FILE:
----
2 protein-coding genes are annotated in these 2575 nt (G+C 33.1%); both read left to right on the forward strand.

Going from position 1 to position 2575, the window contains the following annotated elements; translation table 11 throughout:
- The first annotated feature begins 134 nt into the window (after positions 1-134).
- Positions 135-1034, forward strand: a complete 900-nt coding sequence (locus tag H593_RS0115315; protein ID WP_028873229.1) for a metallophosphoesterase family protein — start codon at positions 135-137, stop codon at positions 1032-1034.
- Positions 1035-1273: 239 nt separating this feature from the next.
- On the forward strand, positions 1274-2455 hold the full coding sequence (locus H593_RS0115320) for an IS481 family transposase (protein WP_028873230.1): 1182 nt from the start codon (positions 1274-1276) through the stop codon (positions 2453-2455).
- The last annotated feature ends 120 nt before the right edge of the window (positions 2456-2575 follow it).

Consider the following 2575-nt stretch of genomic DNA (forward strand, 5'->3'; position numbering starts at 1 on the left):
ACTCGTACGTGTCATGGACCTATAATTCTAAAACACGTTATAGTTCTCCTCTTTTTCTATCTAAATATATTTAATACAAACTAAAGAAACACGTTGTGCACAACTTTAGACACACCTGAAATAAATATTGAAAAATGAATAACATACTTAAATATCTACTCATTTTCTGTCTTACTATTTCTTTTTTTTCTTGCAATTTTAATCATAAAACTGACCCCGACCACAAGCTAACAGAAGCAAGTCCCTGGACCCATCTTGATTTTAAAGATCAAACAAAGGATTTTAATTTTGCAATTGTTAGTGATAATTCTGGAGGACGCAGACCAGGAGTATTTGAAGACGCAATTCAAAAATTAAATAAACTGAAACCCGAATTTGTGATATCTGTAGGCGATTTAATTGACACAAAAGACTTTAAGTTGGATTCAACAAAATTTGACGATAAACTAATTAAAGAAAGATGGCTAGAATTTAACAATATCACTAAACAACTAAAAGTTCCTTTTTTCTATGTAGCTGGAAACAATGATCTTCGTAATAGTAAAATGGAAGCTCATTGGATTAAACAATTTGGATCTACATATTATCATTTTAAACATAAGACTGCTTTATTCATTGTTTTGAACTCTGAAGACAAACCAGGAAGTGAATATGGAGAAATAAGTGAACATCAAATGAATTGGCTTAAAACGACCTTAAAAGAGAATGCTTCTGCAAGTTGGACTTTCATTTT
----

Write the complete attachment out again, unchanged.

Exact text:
2 protein-coding genes are annotated in these 2575 nt (G+C 33.1%); both read left to right on the forward strand.

Going from position 1 to position 2575, the window contains the following annotated elements; translation table 11 throughout:
- The first annotated feature begins 134 nt into the window (after positions 1-134).
- Positions 135-1034, forward strand: a complete 900-nt coding sequence (locus tag H593_RS0115315; protein ID WP_028873229.1) for a metallophosphoesterase family protein — start codon at positions 135-137, stop codon at positions 1032-1034.
- Positions 1035-1273: 239 nt separating this feature from the next.
- On the forward strand, positions 1274-2455 hold the full coding sequence (locus H593_RS0115320) for an IS481 family transposase (protein WP_028873230.1): 1182 nt from the start codon (positions 1274-1276) through the stop codon (positions 2453-2455).
- The last annotated feature ends 120 nt before the right edge of the window (positions 2456-2575 follow it).

Consider the following 2575-nt stretch of genomic DNA (forward strand, 5'->3'; position numbering starts at 1 on the left):
ACTCGTACGTGTCATGGACCTATAATTCTAAAACACGTTATAGTTCTCCTCTTTTTCTATCTAAATATATTTAATACAAACTAAAGAAACACGTTGTGCACAACTTTAGACACACCTGAAATAAATATTGAAAAATGAATAACATACTTAAATATCTACTCATTTTCTGTCTTACTATTTCTTTTTTTTCTTGCAATTTTAATCATAAAACTGACCCCGACCACAAGCTAACAGAAGCAAGTCCCTGGACCCATCTTGATTTTAAAGATCAAACAAAGGATTTTAATTTTGCAATTGTTAGTGATAATTCTGGAGGACGCAGACCAGGAGTATTTGAAGACGCAATTCAAAAATTAAATAAACTGAAACCCGAATTTGTGATATCTGTAGGCGATTTAATTGACACAAAAGACTTTAAGTTGGATTCAACAAAATTTGACGATAAACTAATTAAAGAAAGATGGCTAGAATTTAACAATATCACTAAACAACTAAAAGTTCCTTTTTTCTATGTAGCTGGAAACAATGATCTTCGTAATAGTAAAATGGAAGCTCATTGGATTAAACAATTTGGATCTACATATTATCATTTTAAACATAAGACTGCTTTATTCATTGTTTTGAACTCTGAAGACAAACCAGGAAGTGAATATGGAGAAATAAGTGAACATCAAATGAATTGGCTTAAAACGACCTTAAAAGAGAATGCTTCTGCAAGTTGGACTTTCATTTT